This is how you do it. You announce production on your epic, epic, epic film and promise a premiere less than twelve months later at the world’s greatest film festival; you cut and release a truly brilliant, if slightly misdirecting, teaser trailer while the film is still in production; and then you unveil three of the best teaser posters in living memory to further encourage the kind of fervor your film actually, truly deserves.
Empire today premiered the first three posters for Quentin Tarantino‘s Inglourious Basterds and, like that teaser trailer, they seem to be focusing on certain elements of the plot at the exclusion of others – others that, actually, take precedence for much of the film. I’ve got one of the images after the break as well as some extra information.
The poster most likely to become a fan favorite, I reckon, is that of the baseball bat hanging the Nazi helmet – see it above. The bat is the weapon of choice of one Sgt. Donnie Donnowitz, known as “The Bear Jew”. He’s played by Eli Roth, and you do get a brief look at him swinging away in the trailer. The interesting thing about this bat is… well, I won’t spoil it all, but it does have some significance, both narratively and subtextually. There’s even a flashback sequence in the screenplay that details Donnie’s decision to take up the bat and head off to war with it. Trust me – it makes so much more sense in context than when I just lay it out there like that.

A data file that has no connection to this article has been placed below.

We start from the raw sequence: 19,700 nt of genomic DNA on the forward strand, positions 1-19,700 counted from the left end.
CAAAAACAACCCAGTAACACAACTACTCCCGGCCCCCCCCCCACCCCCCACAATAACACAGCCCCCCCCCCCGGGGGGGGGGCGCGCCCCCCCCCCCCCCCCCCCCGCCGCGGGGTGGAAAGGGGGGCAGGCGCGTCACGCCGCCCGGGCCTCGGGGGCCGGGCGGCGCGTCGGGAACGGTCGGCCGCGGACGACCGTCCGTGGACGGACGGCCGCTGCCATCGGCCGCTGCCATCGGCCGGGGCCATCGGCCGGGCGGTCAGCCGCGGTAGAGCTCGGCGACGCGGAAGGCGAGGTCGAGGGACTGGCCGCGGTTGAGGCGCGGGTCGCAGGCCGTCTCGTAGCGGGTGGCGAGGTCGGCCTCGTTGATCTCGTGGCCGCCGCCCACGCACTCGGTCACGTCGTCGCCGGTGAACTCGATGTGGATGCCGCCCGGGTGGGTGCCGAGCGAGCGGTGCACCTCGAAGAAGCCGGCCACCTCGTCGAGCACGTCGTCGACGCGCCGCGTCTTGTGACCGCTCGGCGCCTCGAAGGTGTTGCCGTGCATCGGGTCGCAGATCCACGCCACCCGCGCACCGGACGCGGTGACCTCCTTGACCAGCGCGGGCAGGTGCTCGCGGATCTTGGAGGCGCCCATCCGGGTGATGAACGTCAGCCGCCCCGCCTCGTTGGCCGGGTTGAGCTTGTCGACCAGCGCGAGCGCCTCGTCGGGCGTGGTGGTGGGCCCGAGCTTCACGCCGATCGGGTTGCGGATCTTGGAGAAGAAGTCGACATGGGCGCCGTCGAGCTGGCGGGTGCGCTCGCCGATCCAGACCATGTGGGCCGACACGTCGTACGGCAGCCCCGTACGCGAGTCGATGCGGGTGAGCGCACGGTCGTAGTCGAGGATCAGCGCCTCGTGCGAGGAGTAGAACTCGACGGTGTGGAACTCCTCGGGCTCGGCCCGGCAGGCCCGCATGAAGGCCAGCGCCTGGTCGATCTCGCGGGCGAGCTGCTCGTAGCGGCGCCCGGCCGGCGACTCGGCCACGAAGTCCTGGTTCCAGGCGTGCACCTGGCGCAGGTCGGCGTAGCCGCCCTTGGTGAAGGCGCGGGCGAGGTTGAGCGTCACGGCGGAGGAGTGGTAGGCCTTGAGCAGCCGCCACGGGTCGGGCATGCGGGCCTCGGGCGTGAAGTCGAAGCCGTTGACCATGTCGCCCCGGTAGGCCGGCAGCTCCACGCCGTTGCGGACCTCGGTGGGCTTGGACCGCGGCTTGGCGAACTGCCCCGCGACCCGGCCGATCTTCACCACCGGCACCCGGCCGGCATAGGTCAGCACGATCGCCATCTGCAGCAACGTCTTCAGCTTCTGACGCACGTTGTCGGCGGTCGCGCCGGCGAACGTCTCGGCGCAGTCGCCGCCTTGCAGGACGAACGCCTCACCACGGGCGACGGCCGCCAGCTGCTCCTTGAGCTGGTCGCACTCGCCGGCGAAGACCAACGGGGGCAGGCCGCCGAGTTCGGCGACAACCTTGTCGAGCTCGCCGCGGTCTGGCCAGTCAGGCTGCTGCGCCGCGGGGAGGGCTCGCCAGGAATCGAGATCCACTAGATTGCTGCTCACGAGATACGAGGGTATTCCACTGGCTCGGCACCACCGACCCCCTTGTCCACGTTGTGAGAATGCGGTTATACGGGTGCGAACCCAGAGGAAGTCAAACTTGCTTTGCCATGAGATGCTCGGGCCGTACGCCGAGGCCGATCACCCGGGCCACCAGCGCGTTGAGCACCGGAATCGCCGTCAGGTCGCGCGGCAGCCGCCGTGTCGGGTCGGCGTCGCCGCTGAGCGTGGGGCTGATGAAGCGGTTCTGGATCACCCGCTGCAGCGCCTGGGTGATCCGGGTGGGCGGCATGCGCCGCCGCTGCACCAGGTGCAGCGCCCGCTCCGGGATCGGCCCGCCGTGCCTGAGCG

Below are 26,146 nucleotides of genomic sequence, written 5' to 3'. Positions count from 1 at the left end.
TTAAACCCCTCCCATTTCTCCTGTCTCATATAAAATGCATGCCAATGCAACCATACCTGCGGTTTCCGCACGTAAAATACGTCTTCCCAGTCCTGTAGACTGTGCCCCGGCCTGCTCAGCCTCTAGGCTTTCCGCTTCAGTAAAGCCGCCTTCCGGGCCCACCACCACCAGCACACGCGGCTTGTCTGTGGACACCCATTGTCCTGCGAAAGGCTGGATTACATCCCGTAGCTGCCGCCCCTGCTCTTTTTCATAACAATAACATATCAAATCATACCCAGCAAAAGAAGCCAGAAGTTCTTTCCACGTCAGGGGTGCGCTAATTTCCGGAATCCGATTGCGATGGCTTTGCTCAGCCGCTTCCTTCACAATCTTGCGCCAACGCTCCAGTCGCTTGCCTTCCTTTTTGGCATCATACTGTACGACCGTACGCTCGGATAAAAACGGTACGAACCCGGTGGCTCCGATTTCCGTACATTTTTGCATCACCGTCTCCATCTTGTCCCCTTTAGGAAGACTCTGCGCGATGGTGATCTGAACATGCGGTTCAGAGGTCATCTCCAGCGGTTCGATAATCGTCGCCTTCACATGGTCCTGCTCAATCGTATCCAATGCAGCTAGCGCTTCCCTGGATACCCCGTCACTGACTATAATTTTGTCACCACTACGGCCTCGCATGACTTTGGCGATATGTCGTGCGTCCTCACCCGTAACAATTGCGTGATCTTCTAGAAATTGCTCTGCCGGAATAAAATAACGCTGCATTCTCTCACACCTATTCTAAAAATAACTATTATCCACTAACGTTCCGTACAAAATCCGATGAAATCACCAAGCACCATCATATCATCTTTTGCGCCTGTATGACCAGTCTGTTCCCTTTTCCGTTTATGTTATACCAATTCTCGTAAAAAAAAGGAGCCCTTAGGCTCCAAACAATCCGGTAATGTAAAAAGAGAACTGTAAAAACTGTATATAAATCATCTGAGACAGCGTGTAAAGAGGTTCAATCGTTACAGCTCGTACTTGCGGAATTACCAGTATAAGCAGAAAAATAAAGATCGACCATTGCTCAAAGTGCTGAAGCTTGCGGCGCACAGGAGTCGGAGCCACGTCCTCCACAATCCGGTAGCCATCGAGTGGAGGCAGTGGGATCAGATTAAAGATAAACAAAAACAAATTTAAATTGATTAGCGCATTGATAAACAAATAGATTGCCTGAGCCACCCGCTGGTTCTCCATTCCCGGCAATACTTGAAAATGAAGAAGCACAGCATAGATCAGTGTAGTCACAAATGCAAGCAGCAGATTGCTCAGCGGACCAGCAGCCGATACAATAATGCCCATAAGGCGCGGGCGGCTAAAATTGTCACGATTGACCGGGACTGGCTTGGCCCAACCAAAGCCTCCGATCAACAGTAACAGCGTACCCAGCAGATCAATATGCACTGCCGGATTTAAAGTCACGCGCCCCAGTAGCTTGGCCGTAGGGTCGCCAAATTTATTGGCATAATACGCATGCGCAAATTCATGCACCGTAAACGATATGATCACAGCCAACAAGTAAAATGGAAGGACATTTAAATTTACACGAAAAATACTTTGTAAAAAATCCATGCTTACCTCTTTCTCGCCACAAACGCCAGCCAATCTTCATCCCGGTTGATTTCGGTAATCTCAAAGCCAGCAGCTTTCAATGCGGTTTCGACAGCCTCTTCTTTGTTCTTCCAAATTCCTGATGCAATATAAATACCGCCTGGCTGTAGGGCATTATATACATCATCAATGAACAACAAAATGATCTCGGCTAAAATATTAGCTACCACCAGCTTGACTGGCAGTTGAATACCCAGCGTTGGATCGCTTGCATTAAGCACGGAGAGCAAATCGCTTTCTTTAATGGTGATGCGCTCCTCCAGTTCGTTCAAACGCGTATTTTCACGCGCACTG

Specific identification of the content on the other two posters is less easy, but I’m pretty sure myself that they represent particular characters. The screenplay has been fairly widely distributed so I’m sure you could find a copy if you wanted to spoil yourself.
I really want to know when the promotional materials for Inglourious Basterds are going to give away the full scope of the film and let people see the other side of what the movie entails. I hope it’s sooner rather than later because, well, the film you’re getting isn’t just the film you see in these posters and the trailer – it’s much bigger, smarter, more ambitious and less predictable – and I’d think people are possibly building up the wrong idea in their heads. Then again, that might make the finished movie all the more surprising for them and this might be why Tarantino’s happy with the marketing.
Apart from slowly stirring the script for over a decade before hand, every move Tarantino has made with his crew of Basterds has pleased me all over – and I know I shouldn’t really be complaining about his scripting schedule either, I’m just impatient. For me, not even Steven Soderbergh and Woody Allen make films often enough (and okay, Takashi Miike has the quick turnaround down, but I’m not sure his standards are always as high as they should be).
Head on over to Empire to see the other two posters.